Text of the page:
ROSE MARINA FISHING REPORT
PREPARED BY THE MARCO ISLAND CHARTER FISHING CAPTAINS
CONDITIONS: The adage that March is probably the most unpredictable weather month in the year…….and here on the Paradise Coast that has played out in a straight flush this year. We’ve had just about every facet of weather related issues……with the thankful exception of snow and ice. But for anglers it’s been a back and forth paradise, especially with the unpredictable and (sorry weather news shows) unforecastable situations. As we enter this last March hurrah, we see a stunning beautiful weekend that roils into a couple of days with roaring winds with gust velocities tickling mid 20 mph speeds. Might suggest a weekend fishing trip and then defer to shopping or movies early week…….those winds will muddy the waters especially backwater and in the 1-3 miles offshore. The water temperatures are hovering in the low seventies but that will change as April rolls in with spring species of mackerel (inside), bluefish, pompano and BIG mangrove snapper. Otherwise the this weather week will be kind with moderate tides both ways heading to a new moon late week
BACKWATER: Post late weekend, and as the winds subside, would encourage some backwater angling where the tides are normally tide friendly with reasonable water flow and, more importantly, where the water is generally cleaner. Could well be there are still some of the winter holdouts…..black drum and spawned sheepshead holding in the deeper holes all throughout Addison Bay, Johnson Bay and as far north as the local centerplace of Rookery Bay. Working a cut crab or a small shrimp tight to feeding structure for the drums…….barnacles, crabs, should get you a nudge or two…….hold off the short compact set until you feel the weight on the end of the rod. Elsewhere, the bigger mangrove snapper will show all along the mangrove edges especially where there is downed timber……all of those guys on tipped lindy rigs or tipped jigs. Finally, allocate some time to work the Passes during the first and last hour of either tides for the arriving pompano, mackerel working tipped jigs on a drift.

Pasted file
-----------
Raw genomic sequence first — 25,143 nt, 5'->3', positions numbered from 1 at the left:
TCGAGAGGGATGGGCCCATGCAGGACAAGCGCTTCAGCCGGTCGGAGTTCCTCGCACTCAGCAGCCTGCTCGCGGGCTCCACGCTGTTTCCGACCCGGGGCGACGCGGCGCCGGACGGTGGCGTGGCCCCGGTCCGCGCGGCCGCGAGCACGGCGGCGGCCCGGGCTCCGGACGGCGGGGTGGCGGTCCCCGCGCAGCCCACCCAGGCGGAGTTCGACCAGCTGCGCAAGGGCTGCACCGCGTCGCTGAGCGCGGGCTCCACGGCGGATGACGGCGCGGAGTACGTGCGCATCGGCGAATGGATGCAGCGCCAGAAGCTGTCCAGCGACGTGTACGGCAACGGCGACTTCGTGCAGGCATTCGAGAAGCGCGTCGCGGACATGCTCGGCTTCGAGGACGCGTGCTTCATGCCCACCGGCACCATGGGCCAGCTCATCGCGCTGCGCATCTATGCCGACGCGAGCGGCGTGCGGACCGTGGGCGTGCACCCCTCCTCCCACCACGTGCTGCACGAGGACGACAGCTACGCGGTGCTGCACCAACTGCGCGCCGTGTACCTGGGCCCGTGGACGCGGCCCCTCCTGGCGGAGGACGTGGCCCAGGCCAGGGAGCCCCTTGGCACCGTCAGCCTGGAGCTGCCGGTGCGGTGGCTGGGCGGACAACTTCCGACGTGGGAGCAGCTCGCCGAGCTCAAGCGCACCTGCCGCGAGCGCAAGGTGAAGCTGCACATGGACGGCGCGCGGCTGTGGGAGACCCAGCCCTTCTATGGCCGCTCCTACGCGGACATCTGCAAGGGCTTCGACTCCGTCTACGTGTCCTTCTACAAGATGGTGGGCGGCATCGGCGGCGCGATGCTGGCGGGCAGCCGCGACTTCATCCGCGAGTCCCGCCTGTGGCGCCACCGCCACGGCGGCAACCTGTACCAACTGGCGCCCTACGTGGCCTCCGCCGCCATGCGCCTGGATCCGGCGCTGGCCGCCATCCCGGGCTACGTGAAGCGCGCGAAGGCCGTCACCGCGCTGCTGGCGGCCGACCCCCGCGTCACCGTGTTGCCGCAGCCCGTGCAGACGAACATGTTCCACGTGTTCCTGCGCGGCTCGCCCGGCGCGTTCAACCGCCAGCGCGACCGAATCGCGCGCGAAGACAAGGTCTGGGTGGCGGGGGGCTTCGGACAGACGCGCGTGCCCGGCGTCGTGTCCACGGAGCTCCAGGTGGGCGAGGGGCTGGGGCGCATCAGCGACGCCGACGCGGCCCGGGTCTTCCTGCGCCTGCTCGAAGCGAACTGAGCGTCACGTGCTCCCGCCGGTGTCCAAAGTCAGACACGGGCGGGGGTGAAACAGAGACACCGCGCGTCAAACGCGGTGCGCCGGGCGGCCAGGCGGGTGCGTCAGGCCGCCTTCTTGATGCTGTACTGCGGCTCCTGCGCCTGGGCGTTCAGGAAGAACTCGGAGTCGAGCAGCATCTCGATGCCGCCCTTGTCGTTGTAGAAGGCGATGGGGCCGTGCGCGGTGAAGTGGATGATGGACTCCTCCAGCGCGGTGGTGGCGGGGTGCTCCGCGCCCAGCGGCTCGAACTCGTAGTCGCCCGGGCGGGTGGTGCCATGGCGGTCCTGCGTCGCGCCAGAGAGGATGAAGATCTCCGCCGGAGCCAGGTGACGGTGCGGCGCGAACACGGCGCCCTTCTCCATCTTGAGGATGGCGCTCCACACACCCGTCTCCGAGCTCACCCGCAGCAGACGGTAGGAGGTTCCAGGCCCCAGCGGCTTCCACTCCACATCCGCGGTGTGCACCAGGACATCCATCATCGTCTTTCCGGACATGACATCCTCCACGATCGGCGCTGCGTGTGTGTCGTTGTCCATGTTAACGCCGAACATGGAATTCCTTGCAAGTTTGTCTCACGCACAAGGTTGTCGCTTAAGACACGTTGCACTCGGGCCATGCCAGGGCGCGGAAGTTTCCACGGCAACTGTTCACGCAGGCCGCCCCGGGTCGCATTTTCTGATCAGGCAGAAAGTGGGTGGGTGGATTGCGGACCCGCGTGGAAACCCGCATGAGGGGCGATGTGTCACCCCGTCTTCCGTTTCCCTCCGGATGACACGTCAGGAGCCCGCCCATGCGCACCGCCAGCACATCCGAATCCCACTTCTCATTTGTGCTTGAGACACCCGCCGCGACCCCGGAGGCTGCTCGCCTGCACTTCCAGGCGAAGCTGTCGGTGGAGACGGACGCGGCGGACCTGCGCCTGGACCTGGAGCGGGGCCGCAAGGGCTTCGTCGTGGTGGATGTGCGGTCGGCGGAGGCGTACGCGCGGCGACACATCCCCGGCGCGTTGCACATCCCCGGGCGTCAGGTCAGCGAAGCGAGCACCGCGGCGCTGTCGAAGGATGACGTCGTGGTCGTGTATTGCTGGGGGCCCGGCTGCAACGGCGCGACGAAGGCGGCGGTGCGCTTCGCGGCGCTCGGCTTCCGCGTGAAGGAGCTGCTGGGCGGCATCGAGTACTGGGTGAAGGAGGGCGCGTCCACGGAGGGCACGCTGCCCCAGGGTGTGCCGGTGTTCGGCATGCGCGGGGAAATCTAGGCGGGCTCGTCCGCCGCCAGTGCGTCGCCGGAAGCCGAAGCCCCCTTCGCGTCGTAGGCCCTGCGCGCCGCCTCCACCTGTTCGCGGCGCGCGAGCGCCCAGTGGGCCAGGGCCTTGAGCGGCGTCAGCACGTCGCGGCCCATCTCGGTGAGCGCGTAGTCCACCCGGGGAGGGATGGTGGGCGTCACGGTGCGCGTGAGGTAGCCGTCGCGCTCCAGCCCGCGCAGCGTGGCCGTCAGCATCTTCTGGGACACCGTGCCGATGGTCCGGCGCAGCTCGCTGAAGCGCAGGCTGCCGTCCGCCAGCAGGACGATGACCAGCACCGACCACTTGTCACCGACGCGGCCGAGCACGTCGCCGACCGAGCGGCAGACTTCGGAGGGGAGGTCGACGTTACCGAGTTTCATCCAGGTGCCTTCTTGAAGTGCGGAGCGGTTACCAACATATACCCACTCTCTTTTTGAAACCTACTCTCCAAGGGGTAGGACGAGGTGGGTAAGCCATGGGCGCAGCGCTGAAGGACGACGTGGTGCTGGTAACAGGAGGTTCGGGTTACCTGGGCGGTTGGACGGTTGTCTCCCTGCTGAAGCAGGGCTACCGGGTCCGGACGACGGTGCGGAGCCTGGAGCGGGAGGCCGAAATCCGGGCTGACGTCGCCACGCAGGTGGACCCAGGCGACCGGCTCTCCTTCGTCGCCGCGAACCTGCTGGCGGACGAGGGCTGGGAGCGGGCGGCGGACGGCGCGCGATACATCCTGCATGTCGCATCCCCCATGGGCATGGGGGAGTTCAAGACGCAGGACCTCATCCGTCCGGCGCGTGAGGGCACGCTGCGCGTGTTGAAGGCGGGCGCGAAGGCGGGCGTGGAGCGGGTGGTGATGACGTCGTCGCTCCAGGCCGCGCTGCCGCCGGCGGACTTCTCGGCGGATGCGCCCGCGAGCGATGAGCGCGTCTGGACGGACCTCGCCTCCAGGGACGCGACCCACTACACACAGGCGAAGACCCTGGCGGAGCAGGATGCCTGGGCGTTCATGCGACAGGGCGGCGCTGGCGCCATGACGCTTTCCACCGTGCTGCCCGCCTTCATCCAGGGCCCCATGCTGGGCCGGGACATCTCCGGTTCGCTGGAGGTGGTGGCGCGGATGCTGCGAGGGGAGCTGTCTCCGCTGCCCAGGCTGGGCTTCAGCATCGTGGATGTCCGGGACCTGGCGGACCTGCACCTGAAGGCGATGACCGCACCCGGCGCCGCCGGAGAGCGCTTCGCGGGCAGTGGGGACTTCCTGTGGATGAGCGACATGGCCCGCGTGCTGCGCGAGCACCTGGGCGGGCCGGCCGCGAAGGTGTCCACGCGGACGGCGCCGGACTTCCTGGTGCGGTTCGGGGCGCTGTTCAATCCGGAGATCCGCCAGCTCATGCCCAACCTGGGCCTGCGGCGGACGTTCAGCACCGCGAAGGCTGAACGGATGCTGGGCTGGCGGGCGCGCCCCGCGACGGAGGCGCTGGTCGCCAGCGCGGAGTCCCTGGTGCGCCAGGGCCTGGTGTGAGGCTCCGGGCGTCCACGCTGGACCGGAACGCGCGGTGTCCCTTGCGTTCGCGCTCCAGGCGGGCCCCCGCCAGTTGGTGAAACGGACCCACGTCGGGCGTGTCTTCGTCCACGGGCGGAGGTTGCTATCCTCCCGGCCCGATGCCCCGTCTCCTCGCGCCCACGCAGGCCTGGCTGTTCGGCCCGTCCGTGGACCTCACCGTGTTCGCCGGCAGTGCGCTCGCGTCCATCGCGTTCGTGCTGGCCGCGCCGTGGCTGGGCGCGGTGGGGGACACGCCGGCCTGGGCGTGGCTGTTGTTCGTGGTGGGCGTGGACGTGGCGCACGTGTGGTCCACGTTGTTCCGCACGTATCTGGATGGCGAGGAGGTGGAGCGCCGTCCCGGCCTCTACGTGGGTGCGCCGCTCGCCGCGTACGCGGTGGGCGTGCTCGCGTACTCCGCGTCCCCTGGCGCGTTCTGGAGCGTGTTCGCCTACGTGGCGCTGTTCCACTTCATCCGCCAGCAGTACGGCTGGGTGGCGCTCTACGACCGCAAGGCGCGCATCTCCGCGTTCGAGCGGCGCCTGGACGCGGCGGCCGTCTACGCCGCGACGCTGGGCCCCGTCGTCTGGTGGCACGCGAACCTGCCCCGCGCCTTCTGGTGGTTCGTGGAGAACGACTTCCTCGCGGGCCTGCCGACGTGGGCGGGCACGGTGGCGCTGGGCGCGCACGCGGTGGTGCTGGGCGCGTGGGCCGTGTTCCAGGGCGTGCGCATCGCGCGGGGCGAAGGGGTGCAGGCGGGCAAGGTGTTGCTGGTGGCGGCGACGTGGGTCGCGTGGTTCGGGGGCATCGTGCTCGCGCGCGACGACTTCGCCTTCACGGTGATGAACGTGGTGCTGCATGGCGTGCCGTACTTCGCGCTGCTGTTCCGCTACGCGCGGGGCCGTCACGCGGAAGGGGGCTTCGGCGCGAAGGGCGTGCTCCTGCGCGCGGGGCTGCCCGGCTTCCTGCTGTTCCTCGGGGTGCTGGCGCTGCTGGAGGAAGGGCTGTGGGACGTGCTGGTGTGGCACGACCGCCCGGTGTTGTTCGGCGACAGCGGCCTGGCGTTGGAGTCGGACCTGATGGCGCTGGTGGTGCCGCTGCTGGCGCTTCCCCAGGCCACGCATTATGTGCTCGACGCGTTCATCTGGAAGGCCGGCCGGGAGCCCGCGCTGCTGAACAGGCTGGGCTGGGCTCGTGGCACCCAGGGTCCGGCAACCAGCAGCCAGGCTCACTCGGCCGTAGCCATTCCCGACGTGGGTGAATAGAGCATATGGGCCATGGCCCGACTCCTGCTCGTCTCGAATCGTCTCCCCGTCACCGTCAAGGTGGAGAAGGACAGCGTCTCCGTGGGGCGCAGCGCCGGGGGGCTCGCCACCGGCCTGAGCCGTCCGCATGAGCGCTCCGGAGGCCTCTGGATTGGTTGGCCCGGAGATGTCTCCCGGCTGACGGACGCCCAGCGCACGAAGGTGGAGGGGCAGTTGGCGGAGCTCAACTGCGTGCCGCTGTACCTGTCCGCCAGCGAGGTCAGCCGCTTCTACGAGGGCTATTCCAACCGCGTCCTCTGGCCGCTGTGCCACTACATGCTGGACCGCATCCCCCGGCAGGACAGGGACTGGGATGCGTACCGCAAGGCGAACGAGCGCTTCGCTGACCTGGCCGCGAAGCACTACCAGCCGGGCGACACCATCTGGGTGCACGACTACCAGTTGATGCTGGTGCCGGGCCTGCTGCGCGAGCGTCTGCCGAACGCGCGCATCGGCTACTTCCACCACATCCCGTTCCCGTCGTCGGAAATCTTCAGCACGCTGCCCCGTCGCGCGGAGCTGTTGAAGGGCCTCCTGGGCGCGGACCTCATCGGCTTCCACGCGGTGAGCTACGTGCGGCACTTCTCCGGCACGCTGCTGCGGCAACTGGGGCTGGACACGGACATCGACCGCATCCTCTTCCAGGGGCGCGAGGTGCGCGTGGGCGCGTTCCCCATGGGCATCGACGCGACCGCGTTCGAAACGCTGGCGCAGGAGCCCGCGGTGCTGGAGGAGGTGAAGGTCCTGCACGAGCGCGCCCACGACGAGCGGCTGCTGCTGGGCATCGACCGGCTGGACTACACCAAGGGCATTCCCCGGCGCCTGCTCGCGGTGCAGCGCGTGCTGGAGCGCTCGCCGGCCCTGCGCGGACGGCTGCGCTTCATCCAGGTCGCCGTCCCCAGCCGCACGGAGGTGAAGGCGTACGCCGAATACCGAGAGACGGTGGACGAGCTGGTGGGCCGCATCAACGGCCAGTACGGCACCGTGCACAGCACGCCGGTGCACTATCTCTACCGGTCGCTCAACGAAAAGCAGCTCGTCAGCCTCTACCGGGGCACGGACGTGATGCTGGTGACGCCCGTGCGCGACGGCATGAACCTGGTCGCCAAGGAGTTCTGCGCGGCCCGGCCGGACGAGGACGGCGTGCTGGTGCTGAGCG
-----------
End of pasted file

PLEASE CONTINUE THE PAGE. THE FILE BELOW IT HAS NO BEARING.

NEARSHORE: Feeling is that there is a number of retreating sheepshead spqwners waiting it out on the first line of reefs………South Seas to the “J.W.” and continuing to feed. Now this is late March and the big sheepshead spawners have done their business in the chilled down winter and have gone off their voracious reproduction feed BUT in the last two or three weeks have personal experience and received similar reports that the spawners have not deposited roe and are still eating for the neewbies.
Wonder what effect that wil have on what has been a super generous sheepie population????…….Bottom line for the time being the “big ones” are still hanging around. Elsewhere, we are seeing hungry mackerel on first and second reefs on structure holding bait. You need to spot ‘em on the finder first and then get them in the mood with a good chum effort. Good catches on a 4 KT troll towing a spoon or flashy jig just past the edges of the very evident schools or on open water top water jigs soaking the tidal current.
OFFSHORE: Topsy-turvy out here now………you meet long term anglers that have spent the better part of a lifetime “loving” the waters and fishing results in the offshore (usually measured from ten miles on out) who are seriously disappointed with current results. Time and time again, the lament is “couldn’t get anything like the usual action we got at reef after wreck last week”. But “hope springs eternal” and many think this migration from the Keys with returning pelagics could well turn the dead reefs / wrecks back to full volume. That could well happen but the known depletion of oxygen caused by algae infusion and red tide over those terrible months this last fall and winter has yet to turn itself around. Enthusiastically, there is hope as the great summer species like kingfish, cobia, permit, and the long awaited return of sizable red and gag grouper once again will take hold as summer kicks in on all burners.